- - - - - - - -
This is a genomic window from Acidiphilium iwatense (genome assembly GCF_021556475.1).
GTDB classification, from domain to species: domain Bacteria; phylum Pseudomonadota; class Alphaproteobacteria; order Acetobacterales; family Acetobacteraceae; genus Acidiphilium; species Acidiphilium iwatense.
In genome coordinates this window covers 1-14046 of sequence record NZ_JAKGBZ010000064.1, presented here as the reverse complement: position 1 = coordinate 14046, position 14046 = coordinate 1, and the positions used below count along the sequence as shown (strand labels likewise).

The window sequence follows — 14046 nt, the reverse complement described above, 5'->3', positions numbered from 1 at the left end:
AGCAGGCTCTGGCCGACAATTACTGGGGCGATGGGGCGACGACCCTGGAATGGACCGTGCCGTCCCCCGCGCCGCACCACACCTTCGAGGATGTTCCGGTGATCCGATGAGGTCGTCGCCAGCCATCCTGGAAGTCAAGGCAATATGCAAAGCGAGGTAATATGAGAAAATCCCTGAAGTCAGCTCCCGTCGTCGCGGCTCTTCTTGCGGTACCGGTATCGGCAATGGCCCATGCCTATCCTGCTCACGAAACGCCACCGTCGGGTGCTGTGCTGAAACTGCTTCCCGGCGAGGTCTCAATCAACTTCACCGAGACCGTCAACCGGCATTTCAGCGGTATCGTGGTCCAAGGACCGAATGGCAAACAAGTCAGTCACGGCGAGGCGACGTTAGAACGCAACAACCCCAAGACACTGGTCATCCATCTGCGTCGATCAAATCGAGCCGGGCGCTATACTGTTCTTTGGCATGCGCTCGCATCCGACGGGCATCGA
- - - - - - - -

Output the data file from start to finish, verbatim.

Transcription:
This is a genomic window from Acidiphilium iwatense (genome assembly GCF_021556475.1).
GTDB classification, from domain to species: domain Bacteria; phylum Pseudomonadota; class Alphaproteobacteria; order Acetobacterales; family Acetobacteraceae; genus Acidiphilium; species Acidiphilium iwatense.
In genome coordinates this window covers 1-14046 of sequence record NZ_JAKGBZ010000064.1, presented here as the reverse complement: position 1 = coordinate 14046, position 14046 = coordinate 1, and the positions used below count along the sequence as shown (strand labels likewise).

The window sequence follows — 14046 nt, the reverse complement described above, 5'->3', positions numbered from 1 at the left end:
AGCAGGCTCTGGCCGACAATTACTGGGGCGATGGGGCGACGACCCTGGAATGGACCGTGCCGTCCCCCGCGCCGCACCACACCTTCGAGGATGTTCCGGTGATCCGATGAGGTCGTCGCCAGCCATCCTGGAAGTCAAGGCAATATGCAAAGCGAGGTAATATGAGAAAATCCCTGAAGTCAGCTCCCGTCGTCGCGGCTCTTCTTGCGGTACCGGTATCGGCAATGGCCCATGCCTATCCTGCTCACGAAACGCCACCGTCGGGTGCTGTGCTGAAACTGCTTCCCGGCGAGGTCTCAATCAACTTCACCGAGACCGTCAACCGGCATTTCAGCGGTATCGTGGTCCAAGGACCGAATGGCAAACAAGTCAGTCACGGCGAGGCGACGTTAGAACGCAACAACCCCAAGACACTGGTCATCCATCTGCGTCGATCAAATCGAGCCGGGCGCTATACTGTTCTTTGGCATGCGCTCGCATCCGACGGGCATCGA